You’ve surely noticed that technology is changing the way you travel; you have no more paper tickets to worry about, you can easily book your next trip on your mobile in a few seconds and now can even chat with your friends while flying over the ocean thanks to on-board WiFi. Who would have thought, only a few years ago, that this could be real!
These examples are only some of the most palpable consequences of technology developments applied to the world of travel, things that are obvious before the eyes of travellers. However, there is much more going on in the backend that you wouldn’t probably notice that easily, especially in online travel where technology is quietly boosting personalisation while enabling seamless travel experiences.
Personalisation means making something suitable for the needs of a particular person, but to achieve that, you obviously need to know what those needs are in the first place.
Imagine the world’s population, 7.2 billion people, and multiply it by 1.6x: 12 billion. That is the amount of yearly travel searches handled by one of the world’s largest online travel companies alone. Can you imagine the amount of data that that represents? lIt is so vast that it is not humanly attainable.
Fortunately, machines reach what humans can’t and artificial intelligence is key in understanding traveller needs. With machine-based learning, a set of algorithms analyse data sets to make predictions or take actions, and computers automatically learn and adapt through experience, without human interaction. In the world of travel, that means, for example, predicting the likelihood of a traveller in need of a specific flight, accommodation or service, and automatically tailor the experience based on that predicted need.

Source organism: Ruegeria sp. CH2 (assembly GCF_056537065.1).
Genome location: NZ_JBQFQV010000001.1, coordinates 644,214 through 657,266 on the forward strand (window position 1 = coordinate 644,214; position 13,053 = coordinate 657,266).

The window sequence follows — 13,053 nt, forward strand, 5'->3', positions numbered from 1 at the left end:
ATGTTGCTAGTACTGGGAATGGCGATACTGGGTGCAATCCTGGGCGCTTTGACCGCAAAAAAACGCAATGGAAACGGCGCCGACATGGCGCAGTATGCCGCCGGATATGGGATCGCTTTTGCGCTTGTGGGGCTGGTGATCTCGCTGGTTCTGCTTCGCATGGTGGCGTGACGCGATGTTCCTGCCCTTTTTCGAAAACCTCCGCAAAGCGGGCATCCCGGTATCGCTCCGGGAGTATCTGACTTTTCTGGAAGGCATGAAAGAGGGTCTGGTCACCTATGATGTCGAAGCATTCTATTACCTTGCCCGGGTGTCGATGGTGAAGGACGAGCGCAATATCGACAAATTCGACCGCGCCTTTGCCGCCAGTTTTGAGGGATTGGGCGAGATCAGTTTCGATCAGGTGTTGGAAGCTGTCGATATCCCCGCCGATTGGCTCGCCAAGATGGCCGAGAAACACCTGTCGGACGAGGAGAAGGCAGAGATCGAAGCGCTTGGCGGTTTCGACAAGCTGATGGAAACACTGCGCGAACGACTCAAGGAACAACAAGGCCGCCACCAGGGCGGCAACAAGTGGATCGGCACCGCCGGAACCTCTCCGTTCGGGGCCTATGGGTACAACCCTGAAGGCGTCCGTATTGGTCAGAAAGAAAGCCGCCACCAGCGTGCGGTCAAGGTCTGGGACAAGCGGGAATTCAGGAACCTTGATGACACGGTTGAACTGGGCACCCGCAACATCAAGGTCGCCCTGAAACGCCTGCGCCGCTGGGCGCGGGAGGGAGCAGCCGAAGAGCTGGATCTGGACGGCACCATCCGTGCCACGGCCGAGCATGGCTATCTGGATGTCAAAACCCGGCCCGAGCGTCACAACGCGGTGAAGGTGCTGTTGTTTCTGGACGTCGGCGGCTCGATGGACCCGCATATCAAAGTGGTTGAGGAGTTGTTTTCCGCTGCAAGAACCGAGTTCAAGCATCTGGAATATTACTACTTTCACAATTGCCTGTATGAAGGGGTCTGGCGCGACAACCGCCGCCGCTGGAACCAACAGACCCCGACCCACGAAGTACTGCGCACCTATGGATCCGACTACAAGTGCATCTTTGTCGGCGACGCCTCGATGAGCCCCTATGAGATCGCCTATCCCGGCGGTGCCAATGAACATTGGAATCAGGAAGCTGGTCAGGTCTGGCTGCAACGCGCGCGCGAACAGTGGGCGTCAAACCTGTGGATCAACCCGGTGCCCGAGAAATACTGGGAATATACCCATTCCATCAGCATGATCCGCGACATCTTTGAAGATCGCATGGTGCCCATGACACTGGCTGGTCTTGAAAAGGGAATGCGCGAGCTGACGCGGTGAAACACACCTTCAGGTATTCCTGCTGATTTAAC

In the online world, experiences are not just lived, but designed to be lived. When it comes to designing online meaningful experiences, data might help pointing at the ‘what’ of travellers and their needs, but it is certainly needed to take a deeper look at the underlying ‘why’ of travellers’ reasons, opinions and motivations to fully understand them.
This is where UX helps deepen traveller knowledge to champion their needs. Mixed research methodologies, quantitative (how many/how much) and qualitative (why?) work alongside each other: Data Analytics, AB testing, behavioural analytics tools such as eye-tracking devices, usability tests, creative workshops, interviews or focus groups, to mention just a few. All of these generate precious insights that are then turned into palpable solutions: the design of products and services that solve a traveller need, which results in a meaningful experience.